To eat, or not to eat?
‘To be, or not to be: that is the question.’ A familiar quote we know from the centuries-old Shakespearean play ‘Hamlet.’ In today’s terms, it would read, ‘To live, or not to live: those are the choices.’ Bringing it closer to the celebration we honor this week, it would read, ‘To eat, or not to eat: that is our central concern.’
The thing about food is that it truly is a basic need of life. We must consume it in order to produce energy and growth in our bodies. Sounds simple, doesn’t it? But keeping humanity fed has been a challenge throughout history. If we could solve this issue for the world’s population, a lot of our more complex problems would go away.
This Thanksgiving, we are being bombarded with the dynamics of the ‘food issue.’ Plain and simple: some have too much and some not enough.
In autumn, the news is all about the abundance or lack of a bountiful harvest. Weather forecasts, grocery store promotions and popular family magazines all are featuring the joy of bringing in the crops of the farmers’ toil. And then we cap it off with Thanksgiving.
For many of us, Thanksgiving is a day to splurge on our favorite foods. We cook more than is needed and gorge ourselves into an afternoon nap or a conversation full of remorse over our gluttony. We don’t do this alone, if we have a choice. When we think of nourishment, we include the ‘soul food’ that the company of family, friends and faith provides. And so, when we meet to give ‘thanks,’ we feel nourished most when we feast with others. Thus, the tradition of ‘Thanksgiving.’
But eating has picked up a new dimension. In our prosperity, we are finding that our pallets gravitate to foods that taste great but are bad for our health. So, we are constantly bombarded with the advice that our lives would be better if we watched what we ate and consumed less. To illustrate our neurosis on this eating stuff, look at a magazine while in the grocery store checkout line. It is filled with photos of desirable skinny women and alarming news about the health dangers of eating too much of the wrong foods. It also will contain recipes and tempting photos of yummy sweets and meats. No wonder we are a bit neurotic.
Add in to this mix of messages the recent appeals from organizations that feed the unemployed, homeless, poor, elderly and storm-ravaged. The World Health Organization estimates that 1/3 of the world is well-fed, 1/3 is underfed and 1/3 is starving. During the time you have been reading this column, 200 people have died of starvation. One in eight children younger than the age of 12 in the United States goes to bed hungry every night.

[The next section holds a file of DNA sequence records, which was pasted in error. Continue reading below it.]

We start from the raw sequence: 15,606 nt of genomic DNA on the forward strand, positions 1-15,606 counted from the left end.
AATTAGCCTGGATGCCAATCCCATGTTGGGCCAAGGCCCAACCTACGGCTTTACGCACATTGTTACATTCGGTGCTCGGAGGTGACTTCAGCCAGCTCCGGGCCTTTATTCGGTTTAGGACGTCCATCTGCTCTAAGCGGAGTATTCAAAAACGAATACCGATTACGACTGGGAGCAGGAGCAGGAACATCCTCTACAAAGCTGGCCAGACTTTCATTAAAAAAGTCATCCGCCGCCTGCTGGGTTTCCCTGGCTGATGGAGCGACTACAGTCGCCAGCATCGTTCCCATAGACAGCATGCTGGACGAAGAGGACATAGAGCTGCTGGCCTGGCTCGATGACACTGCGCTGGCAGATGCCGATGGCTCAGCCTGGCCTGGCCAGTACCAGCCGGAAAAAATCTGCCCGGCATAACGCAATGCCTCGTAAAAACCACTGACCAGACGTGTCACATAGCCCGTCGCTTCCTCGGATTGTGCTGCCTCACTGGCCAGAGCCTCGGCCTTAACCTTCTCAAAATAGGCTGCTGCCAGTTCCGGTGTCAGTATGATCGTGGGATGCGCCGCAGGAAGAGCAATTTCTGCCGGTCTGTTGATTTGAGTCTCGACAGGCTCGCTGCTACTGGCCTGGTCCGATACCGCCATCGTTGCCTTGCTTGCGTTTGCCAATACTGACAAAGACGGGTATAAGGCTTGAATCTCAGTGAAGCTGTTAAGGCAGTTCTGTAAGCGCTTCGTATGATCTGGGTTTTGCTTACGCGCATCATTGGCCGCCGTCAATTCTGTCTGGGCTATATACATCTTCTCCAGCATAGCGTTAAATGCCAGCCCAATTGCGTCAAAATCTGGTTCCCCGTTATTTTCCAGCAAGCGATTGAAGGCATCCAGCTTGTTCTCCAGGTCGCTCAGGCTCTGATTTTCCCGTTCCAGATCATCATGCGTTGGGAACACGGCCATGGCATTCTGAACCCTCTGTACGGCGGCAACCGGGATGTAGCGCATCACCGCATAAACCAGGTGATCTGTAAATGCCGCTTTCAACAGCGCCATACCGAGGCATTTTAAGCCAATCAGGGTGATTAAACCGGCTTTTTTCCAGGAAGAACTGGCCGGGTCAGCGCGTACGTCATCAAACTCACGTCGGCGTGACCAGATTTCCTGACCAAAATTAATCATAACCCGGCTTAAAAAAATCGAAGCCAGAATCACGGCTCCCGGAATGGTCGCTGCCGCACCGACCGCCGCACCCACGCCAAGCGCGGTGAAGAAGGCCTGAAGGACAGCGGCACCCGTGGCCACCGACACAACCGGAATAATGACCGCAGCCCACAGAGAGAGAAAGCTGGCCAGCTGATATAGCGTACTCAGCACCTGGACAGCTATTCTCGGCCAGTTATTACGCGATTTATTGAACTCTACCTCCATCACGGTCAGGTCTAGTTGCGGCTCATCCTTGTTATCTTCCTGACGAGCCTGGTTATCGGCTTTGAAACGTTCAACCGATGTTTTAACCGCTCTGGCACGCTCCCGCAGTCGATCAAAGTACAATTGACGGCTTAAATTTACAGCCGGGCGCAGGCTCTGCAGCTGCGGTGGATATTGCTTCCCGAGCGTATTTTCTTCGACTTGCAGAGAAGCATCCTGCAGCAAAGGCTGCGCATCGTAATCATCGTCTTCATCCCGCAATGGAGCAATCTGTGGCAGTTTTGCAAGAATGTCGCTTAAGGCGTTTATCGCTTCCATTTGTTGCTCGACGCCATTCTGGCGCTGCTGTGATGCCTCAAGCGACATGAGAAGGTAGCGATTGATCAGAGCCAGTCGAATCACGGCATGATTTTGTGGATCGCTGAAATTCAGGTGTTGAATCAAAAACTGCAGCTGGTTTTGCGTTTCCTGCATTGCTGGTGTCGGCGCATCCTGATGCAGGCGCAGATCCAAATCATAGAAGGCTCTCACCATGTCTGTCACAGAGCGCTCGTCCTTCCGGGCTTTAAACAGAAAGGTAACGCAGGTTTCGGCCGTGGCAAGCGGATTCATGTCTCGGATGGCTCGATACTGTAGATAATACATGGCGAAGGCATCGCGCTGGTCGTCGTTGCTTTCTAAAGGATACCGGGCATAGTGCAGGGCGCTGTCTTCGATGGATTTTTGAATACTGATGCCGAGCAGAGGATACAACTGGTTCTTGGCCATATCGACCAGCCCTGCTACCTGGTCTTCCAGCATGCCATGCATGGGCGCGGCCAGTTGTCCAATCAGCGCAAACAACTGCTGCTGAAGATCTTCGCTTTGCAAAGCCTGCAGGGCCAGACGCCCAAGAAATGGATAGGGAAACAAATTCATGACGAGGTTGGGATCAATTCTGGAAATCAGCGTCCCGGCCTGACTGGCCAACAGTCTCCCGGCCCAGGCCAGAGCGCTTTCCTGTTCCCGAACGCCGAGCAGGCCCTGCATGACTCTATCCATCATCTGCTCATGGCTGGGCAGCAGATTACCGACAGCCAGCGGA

Food is central to all living things. How we handle it is a defining decision for us as human beings. This is true of us as individuals, and it is true of us as a society. It is an individual responsibility ‘ no one can make us eat right; we have to do it ourselves. And no one is truly nourished without the support, help and communion of other people.
We don’t have to launch a worldwide crusade to begin to achieve balance in the use of food. This Thanksgiving, pay attention to what is in food, where it comes from and how it affects your body, and put a measured amount in your mouth as you give thanks for being able to do so. Invite someone to join you at the table who might not otherwise be included in ‘your group’ or anyone else’s. Pay attention and respond to fair trade practices. Think what you can do to lessen the gap between the ‘haves too much’ and the ‘have nots enough.’ The World Hunger Education Service states, ‘To satisfy the world’s sanitation and food requirements would cost only $13 billion, about what the people of the United States and the European Union spend on perfume each year.’
Perhaps, you could just dig a little deeper in your pocket and send a donation to one of the many non-profit programs that is organized and trained to feed the hungry. There are many, and their accountability can easily be checked on the Internet.
When Shakespeare penned his famous words, ‘To be, or not to be; that is the question,’ he raised an eternal question for all of us, one that is debated on a myriad of levels. Let us apply that question to the issue of food as we gather together ‘to ask the Lord’s blessing’ this Thanksgiving.